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Front. Oncol., 27 January 2014 | https://doi.org/10.3389/fonc.2014.00003

Inhibitor of apoptosis proteins in pediatric leukemia: molecular pathways and novel approaches to therapy

  • Institute for Experimental Cancer Research in Pediatrics, Goethe-University, Frankfurt, Germany

Inhibitor of Apoptosis (IAP) proteins are a family of proteins with antiapoptotic functions that contribute to the evasion of apoptosis, a form of programed cell death. IAP proteins are expressed at high levels in a variety of human cancers including childhood acute leukemia. This elevated expression has been associated with unfavorable prognosis and poor outcome. Therefore, IAP proteins are currently exploited as therapeutic targets for cancer drug discovery. Consequently, small-molecule inhibitors or antisense oligonucleotides directed against IAP proteins have been developed over the last years. Indeed, IAP antagonists proved to exhibit in vitro and in vivo antitumor activities against childhood pediatric leukemia in several preclinical studies. Thus, targeting IAP proteins represents a promising molecular targeted strategy to overcome apoptosis resistance in childhood leukemia, which warrants further exploitation.

Introduction

Cancer cells have typically acquired the ability to evade apoptosis, a form of programed cell death (1). In addition, the evasion of apoptotic cell death contributes to treatment resistance, since most anticancer therapies act by engaging this intrinsic program of cell death in cancer cells (2). For example, antiapoptotic proteins can block apoptosis (2). Inhibitor of apoptosis (IAP) proteins are a family of endogenously expressed proteins that block signal transduction to apoptosis (3). Of note, expression and/or function of IAP proteins are altered in various cancers including childhood leukemia. Therefore, IAP proteins are considered as promising targets for drug discovery. Several key discoveries made over the last decade have provided insights into the various functions of IAP proteins and their regulation in human cancers. In addition, major advances have been achieved in the development of therapeutic strategies to antagonize IAP proteins. This review focuses on the role of IAP proteins and their therapeutic targeting in pediatric leukemia.

Apoptotic Signal Transduction

There are two key signaling pathways to apoptosis, namely, the death receptor (extrinsic) pathway and the mitochondrial (intrinsic) pathway (4). Signal transduction via the death receptor pathway starts with binding of death receptor ligands of the tumor necrosis factor (TNF) receptor superfamily to their related cell surface receptors, for example TNFα to TNF receptor, CD95 ligand to CD95, and TNF-related apoptosis-inducing ligand (TRAIL) to TRAIL receptors. This leads to activation of caspase-8 at the death-inducing signaling complex (DISC). Once activated, caspase-8 either directly cleaves effector caspase-3 or, alternatively, cleaves Bid and thereby engages the mitochondrial apoptosis pathway (4). The mitochondrial (intrinsic) pathway involves the release of mitochondrial intermembrane proteins into the cytosol, including cytochrome c and second mitochondria-derived activator of caspases (Smac) (5). Smac facilitates caspase-3, -7, and -9 activation by binding and neutralizing IAP proteins (5). By comparison, cytochrome c supports the assembly of the apoptosome complex, leading to caspase-9 and -3 activation (5).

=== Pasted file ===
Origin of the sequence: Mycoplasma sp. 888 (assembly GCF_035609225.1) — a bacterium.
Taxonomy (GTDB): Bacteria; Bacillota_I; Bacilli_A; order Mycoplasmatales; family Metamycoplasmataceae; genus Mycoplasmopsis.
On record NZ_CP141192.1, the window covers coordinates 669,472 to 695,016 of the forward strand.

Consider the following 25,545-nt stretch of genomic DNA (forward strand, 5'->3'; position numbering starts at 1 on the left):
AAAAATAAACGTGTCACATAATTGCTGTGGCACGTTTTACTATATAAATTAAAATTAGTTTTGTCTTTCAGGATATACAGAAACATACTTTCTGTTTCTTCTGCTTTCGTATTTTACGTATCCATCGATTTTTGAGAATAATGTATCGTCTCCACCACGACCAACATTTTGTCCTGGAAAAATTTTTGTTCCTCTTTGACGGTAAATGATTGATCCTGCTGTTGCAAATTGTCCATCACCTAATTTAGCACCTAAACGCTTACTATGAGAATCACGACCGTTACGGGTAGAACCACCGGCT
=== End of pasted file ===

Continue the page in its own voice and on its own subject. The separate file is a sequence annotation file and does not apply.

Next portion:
IAP Proteins: Structure and Function

The family of IAP proteins comprises eight human analogs (3). Among them, cellular IAP1 (cIAP1), cIAP2, X-linked inhibitor of apoptosis (XIAP), melanoma-IAP (ML-IAP), and survivin have been most extensively characterized (3). All IAP proteins contain at least one baculoviral IAP repeat (BIR) domain of 70–80 amino acids. Additional domains include the Really Interesting New Gene (RING) domain, an E3 ubiquitin ligase responsible for ubiquitination and proteasomal degradation of substrates (6), and the Caspase-Activating and Recruitment Domain (CARD), a protein–protein interaction domain for oligomerization with other CARD domain-containing proteins. XIAP is considered as the IAP family member with the strongest antiapoptotic activities (7) and blocks apoptosis by binding to and inhibiting activation of caspase-3, -7, and -9 (3).

IAP Proteins in Pediatric Leukemia

Expression levels of IAP proteins are elevated in a variety of human malignancies including pediatric leukemia, which may be caused by genetic events as well as by transcriptional or posttranscriptional mechanisms. It is important to note that aberrant expression of IAP proteins was described to correlate with adverse patients’ outcome, suggesting that IAP proteins bear a prognostic impact.

XIAP, cIAP1, and cIAP2 in Pediatric Leukemia